Mission: To educate and improve the experience of aging for mature adults and their caregivers.

Changes Due to Aging

Discussion about driving retirement usually begins as a result of an accident.  Changes in aging may impact driving…
Vision changes include the retina receiving 1/3 of the light it once did which can make night vision more difficult.  Glaucoma, cataracts and maculardegeneration can also make seeing more challenging if not Trafficcrash_zps34b3a4f9impossible.  Peripheral vision may shrink resulting in limited sight.  Vision should be checked annually to stay on top of any impending changes….
Body stiffness can play a part as well.  Neck stiffness may inhibit turning to see what traffic is alongside the car.  Long car rides are especially difficult for older drivers.  They should plan into their itinerary frequent stops to get out and walk around.  Long flights may necessitate taking a low dose aspirin regimen for a week before the trip and 2 weeks following.  Talk to your doctor about any upcoming long trips.
Medical conditions such as high blood pressure, diabetes and heart conditions can impact a person’s ability to process what they are seeing and react appropriately.  They can become confused; have bleary vision and the medications they are taking can also impair their responses.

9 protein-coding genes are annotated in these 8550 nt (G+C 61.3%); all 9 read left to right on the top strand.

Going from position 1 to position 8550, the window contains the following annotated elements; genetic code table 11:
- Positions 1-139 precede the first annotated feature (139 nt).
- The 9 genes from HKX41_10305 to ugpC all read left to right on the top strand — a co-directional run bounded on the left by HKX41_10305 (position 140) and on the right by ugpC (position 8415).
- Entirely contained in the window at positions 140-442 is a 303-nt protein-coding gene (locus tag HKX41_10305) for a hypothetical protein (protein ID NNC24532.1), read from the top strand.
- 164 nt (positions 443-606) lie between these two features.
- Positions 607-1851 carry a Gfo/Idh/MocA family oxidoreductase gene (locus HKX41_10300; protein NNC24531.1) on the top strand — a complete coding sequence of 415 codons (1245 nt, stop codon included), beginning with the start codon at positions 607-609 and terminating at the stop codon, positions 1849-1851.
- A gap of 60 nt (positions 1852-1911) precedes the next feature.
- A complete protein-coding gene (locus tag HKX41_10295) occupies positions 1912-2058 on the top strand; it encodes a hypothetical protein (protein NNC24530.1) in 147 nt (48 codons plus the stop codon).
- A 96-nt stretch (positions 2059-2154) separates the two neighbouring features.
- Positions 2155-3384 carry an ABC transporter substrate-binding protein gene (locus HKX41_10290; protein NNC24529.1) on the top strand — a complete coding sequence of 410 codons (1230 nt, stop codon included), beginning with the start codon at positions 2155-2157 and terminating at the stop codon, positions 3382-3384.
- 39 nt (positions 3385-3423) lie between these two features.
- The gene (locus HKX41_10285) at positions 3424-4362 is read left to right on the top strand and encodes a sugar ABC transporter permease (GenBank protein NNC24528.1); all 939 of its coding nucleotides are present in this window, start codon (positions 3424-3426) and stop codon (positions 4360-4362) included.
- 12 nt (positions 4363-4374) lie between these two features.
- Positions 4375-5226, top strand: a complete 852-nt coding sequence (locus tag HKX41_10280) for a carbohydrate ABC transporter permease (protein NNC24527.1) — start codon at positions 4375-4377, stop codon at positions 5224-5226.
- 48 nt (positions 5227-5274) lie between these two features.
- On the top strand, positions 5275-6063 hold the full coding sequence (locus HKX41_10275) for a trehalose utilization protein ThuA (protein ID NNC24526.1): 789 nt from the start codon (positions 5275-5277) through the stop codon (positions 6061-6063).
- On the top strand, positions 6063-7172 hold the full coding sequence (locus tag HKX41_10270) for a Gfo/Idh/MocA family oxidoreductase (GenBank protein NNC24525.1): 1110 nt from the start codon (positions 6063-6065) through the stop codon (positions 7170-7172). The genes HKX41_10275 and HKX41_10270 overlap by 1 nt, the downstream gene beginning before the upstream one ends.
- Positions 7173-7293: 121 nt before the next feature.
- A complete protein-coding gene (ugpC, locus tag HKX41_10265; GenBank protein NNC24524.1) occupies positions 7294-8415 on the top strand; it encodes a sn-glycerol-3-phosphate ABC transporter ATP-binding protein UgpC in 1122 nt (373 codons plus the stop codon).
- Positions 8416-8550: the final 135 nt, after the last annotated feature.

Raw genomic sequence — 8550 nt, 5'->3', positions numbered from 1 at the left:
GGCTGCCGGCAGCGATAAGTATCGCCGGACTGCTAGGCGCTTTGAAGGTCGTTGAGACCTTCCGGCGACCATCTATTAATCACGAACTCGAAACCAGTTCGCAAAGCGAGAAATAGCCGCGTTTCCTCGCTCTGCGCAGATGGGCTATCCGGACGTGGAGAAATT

Dementia has been determined to be in process for up to 20 years.  It will hamper visual and spatial awareness and cause persons to get lost in familiar territory.  They visually and mentally process slower and are often confused.  If they are in a sundown situation, their mental abilities to cope shut down.  They are more likely to have frequent accidents.  Anyone with dementia diagnosis should be tested by a qualified professional every 3 months to determine if they should continue driving.

Strategies for Discussing Driving Retirement

Have a discussion with your parents ahead of time.  Ask them:
  1. Who will they trust to tell them when they should not be driving any longer?
  2. What trips do they need to make weekly?
  3. Complete the ARMT (Assessment of Readiness for Mobility Transition)**
  4. Investigate alternatives together on how these trips can be made so as to protect their autonomy and independence.
  5. Craft a plan.
** The ARMT was created by Dr. Tom Meuser and Dr. Marla Berg as a result of a grant through the Missouri Foundation for Health.  They took statements made by seniors and crafted an assessment tool to determine the strength of emotions and readiness to stop driving.  It is an insightful tool which helps to identify the person’s fears when it comes to driving.444

Transportation Alternatives

Here are common resources for transportation. The Area Agency on Aging will have a list of transport companies in your community.
Community government
Taxis
OATS
Call-A-Ride
Senior facilities
Buses
Train
Airplane
Friends & Family
Home Health Agencies often provide transportation
Medical facilities sometimes provide transportation to appointments
Hired driver
Non-profit transportation
Adult Day Centers often provide transportation
Non-emergency transport services

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